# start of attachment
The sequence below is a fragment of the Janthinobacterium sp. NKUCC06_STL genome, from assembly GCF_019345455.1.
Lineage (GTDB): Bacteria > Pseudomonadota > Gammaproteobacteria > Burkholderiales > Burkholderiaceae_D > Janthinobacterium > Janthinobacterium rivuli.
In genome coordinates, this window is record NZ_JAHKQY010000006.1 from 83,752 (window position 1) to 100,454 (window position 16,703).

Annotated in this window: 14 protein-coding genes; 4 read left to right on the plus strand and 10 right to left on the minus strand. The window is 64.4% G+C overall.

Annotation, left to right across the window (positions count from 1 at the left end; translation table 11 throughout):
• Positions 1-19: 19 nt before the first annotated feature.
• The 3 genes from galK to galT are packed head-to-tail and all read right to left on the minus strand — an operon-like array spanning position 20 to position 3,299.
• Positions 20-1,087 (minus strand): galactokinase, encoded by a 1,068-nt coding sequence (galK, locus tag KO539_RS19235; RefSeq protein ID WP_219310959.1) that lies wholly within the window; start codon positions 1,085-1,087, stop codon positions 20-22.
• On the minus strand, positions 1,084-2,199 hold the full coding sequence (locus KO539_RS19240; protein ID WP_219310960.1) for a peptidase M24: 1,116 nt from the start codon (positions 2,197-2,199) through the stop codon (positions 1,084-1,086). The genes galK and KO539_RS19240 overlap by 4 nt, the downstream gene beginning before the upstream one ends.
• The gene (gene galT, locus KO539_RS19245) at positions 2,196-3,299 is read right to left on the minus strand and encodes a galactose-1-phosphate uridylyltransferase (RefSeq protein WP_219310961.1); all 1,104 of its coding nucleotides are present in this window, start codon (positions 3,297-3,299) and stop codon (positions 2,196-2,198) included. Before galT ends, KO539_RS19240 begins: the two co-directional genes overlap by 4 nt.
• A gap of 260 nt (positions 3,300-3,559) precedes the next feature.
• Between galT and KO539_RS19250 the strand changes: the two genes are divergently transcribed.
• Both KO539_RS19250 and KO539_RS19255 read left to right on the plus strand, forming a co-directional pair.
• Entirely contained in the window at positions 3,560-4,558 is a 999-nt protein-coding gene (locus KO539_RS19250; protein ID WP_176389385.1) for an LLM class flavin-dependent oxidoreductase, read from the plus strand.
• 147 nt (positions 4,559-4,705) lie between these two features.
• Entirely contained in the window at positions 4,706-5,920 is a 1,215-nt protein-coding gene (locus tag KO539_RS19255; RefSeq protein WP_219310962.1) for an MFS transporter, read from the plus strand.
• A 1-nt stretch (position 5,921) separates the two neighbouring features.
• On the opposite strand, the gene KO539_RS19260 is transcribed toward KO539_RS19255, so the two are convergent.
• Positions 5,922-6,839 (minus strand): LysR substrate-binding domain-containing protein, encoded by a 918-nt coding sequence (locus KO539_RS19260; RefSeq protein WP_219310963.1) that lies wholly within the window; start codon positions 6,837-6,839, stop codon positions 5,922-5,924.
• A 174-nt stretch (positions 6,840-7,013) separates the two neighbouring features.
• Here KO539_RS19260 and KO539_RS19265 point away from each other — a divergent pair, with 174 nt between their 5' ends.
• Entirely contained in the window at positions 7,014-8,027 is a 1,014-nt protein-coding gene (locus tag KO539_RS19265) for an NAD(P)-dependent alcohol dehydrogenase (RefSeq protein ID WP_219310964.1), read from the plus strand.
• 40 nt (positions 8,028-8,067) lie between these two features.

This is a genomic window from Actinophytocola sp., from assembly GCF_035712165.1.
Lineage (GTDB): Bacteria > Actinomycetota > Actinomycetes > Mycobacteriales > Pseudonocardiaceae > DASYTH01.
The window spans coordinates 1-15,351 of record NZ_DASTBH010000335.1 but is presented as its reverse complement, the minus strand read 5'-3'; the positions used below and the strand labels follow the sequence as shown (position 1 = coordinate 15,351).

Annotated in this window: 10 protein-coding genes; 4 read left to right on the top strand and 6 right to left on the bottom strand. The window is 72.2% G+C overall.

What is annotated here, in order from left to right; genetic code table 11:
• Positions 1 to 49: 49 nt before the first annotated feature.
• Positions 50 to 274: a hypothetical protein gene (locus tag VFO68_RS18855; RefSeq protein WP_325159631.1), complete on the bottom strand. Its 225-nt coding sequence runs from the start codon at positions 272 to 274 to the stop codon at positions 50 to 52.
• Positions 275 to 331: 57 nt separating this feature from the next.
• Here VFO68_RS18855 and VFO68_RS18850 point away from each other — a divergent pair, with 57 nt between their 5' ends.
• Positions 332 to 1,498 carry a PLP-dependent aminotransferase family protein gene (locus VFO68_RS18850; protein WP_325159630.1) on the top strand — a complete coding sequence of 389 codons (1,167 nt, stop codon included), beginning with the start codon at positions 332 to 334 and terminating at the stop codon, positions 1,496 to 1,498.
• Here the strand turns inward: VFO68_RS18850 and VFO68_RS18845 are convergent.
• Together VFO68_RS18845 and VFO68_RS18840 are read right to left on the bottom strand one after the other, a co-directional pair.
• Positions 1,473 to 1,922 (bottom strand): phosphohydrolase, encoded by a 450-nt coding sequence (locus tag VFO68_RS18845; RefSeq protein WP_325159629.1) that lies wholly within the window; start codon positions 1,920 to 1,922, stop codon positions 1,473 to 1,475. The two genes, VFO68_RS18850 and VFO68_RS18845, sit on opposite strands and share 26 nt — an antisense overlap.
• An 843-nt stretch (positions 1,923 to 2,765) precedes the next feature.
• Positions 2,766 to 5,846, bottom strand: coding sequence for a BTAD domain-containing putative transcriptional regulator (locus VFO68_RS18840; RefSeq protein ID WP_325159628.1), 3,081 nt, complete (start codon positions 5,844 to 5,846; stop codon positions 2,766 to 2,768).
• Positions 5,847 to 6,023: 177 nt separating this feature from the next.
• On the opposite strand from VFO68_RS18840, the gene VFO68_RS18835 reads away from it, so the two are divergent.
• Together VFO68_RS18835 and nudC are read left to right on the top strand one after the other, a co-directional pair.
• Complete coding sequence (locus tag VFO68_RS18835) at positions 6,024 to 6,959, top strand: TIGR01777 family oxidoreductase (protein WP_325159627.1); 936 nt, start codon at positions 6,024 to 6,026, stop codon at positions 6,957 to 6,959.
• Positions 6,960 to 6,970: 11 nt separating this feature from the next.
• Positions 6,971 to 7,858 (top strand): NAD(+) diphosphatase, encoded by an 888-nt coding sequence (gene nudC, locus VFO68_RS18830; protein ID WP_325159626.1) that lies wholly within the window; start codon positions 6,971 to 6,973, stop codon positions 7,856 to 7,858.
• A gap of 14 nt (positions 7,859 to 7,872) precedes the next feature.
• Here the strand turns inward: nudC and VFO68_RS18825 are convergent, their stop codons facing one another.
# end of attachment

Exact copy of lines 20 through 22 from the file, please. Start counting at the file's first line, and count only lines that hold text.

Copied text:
• A 174-nt stretch (positions 6,840-7,013) separates the two neighbouring features.
• Here KO539_RS19260 and KO539_RS19265 point away from each other — a divergent pair, with 174 nt between their 5' ends.
• Entirely contained in the window at positions 7,014-8,027 is a 1,014-nt protein-coding gene (locus tag KO539_RS19265) for an NAD(P)-dependent alcohol dehydrogenase (RefSeq protein ID WP_219310964.1), read from the plus strand.